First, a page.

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Stakeholders as Partners in Innovation: Real-Life Cases

July 23, 2015 0 Comments

Diverse People in Meeting With Speech Bubbles

Stakeholders have loomed large in the last couple of articles posted at this blog.  “The Dallas Streetcar:  Intergovernmental Collaboration At Work” (June 30) features a podcast by DART CEO Gary Thomas and Board member Bill Velasco describing how DART worked closely with two stakeholders – the City of Dallas and North Central Texas Council of Governments –  in bringing streetcar service back to Dallas (http://boardsavvytransitceo.com/the-dallas-streetcar-intergovernmental-collaboration-at-work/). The Dallas Streetcar has been a wildly successful innovation initiative; the second leg will be completed in 2016, and the third is being planned.  Opening with a real-life account of a stakeholder “quid pro quo” analysis at a transportation authority board retreat, the July 8 article, “Tending To Your Preeminent Stakeholder” (http://boardsavvytransitceo.com/tending-to-your-preeminent-stakeholder/), defines a stakeholder as any organization or group that it makes sense to manage a relationship with because of the stakes involved.  Your stakeholders can play various roles in the relationship, including funders, political supporters, partners, and even competitors.  The key objective, of course, is to identify the stakeholder relationships involving the highest stakes and then meticulously manage these relationships.

The Dallas Streetcar is an excellent example of one of the most important stakeholder roles:  partner in accomplishing significant innovation that your authority couldn’t feasibly bring off alone.  Responding to my request to describe “the most recent initiative involving collaboration with one or more local partners, three members of our CEO Advisory Committee shared the following examples:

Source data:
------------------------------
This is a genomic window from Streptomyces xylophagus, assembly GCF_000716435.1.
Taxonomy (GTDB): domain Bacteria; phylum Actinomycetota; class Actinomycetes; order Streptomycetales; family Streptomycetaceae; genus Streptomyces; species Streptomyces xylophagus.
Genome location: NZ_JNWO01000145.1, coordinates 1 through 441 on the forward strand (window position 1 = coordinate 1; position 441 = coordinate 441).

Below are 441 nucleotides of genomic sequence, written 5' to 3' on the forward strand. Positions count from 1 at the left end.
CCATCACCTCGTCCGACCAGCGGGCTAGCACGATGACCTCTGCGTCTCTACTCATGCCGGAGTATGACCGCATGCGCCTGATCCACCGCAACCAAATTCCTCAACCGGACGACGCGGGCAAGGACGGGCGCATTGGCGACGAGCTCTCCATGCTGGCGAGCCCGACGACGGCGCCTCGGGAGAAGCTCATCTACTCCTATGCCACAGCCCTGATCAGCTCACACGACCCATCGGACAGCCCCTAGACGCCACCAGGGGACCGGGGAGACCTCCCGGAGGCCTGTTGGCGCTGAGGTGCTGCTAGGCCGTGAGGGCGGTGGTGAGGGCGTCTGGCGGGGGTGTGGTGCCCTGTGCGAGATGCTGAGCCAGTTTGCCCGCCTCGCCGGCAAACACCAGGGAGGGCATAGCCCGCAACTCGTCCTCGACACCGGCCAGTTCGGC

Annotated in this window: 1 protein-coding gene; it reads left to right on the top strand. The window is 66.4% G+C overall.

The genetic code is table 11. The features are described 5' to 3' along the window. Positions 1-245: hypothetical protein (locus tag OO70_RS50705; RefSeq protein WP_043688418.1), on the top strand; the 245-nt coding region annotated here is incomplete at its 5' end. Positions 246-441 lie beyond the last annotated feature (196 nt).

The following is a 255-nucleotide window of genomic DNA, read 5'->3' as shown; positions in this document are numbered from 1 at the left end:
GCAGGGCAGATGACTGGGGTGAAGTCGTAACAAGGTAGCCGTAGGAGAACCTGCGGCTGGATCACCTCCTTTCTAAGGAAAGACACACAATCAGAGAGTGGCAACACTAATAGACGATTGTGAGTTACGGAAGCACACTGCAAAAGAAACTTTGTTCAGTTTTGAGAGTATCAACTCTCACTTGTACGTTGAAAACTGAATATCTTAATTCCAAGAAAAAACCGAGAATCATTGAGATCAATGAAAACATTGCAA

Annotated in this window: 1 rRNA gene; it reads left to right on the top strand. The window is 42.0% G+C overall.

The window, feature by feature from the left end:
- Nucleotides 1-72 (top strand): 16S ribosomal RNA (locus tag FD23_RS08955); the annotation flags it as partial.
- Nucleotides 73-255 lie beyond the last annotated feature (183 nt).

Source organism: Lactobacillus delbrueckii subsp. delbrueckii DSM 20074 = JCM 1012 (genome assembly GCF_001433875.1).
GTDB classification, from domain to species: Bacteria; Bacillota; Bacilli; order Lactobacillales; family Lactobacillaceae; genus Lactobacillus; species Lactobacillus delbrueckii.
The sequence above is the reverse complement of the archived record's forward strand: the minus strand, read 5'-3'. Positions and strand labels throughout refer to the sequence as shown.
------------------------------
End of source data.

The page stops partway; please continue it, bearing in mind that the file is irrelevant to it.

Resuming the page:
BCI_4790Carm Basile, Chief Executive Officer

Capital District Transportation Authority

Albany, New York

“CDTA recently entered into a partnership with the with SUNY Polytechnic College of Nanoscale Science and Engineering. Under the terms of the agreement, students, faculty and staff at the college, at Tech Valley High School, which is located on the campus, and employees from the dozens of companies who use the campus for research will be able to use CDTA service by swiping/tapping their ID cards (on fare boxes). SUNY Poly is also investing $500,000 to build new stops and waiting areas for customers at the entrance to the rapidly growing campus. SUNY Poly will reimburse CDTA for the rides as part of a Universal Access Agreement, which has become a major revenue generator for CDTA.”

general-managerNeil McFarlane, General Manager

TriMet

Portland, Oregon

“TriMet will launch its new ‘Orange Line’ light rail service on September 12th.   As nearly all major transit initiatives in our region, it a partnership of major proportions.  The $1.5 Billion project is funded by FTA, the State of Oregon, the Cities of Portland and Milwaukie, Clackamas County, our MPO (Metro), and TriMet.   TriMet’s total capital contribution will be just under 5% — conserving our resources for ongoing operations.   Without a sales tax and limited other capital sources, we are required to work together to fund these projects. This particular initiative  has created long-term partnerships with outsized benefits to transit riders.”

 

Karen PhilbrickKaren Philbrick, Executive Director

Mineta Transportation Institute

San Jose, California

“MTI, with funding from our critical stakeholders Caltrans and the US DOT UTC Program, produced a new study, “The Purpose, Function, and Performance of Streetcar Transit in the Modern US City: A Multiple-Case-Study Investigation.”  The streetcar has made a remarkable resurgence in the United States in recent years. However, despite the proliferation of streetcar projects, there is remarkably little work on the streetcar’s role as a transportation service. This study examines the experiences of the modern-era streetcars operated in Little Rock, Memphis, Portland, Seattle, and Tampa. The authors discovered that in these cities, the primary purpose of the streetcar was to serve as a development tool (all cities), a second objective was to serve as a tourism-promoting amenity (Little Rock, Tampa), and transportation objectives were largely afterthoughts with the notable exception of Portland, and to a lesser degree, Seattle. The full report can be found at http://transweb.sjsu.edu/project/1201.html.”

Stay tuned for more real-life reports on transportation authority-stakeholder collaboration in bringing off important innovation initiatives in future articles at www.boardsavvytransitceo.com.

Doug Eadie

Doug Eadie, president & CEO of Doug Eadie & Company, Inc. (www.dougeadie.com) helps clients build high-impact board-CEO partnerships.
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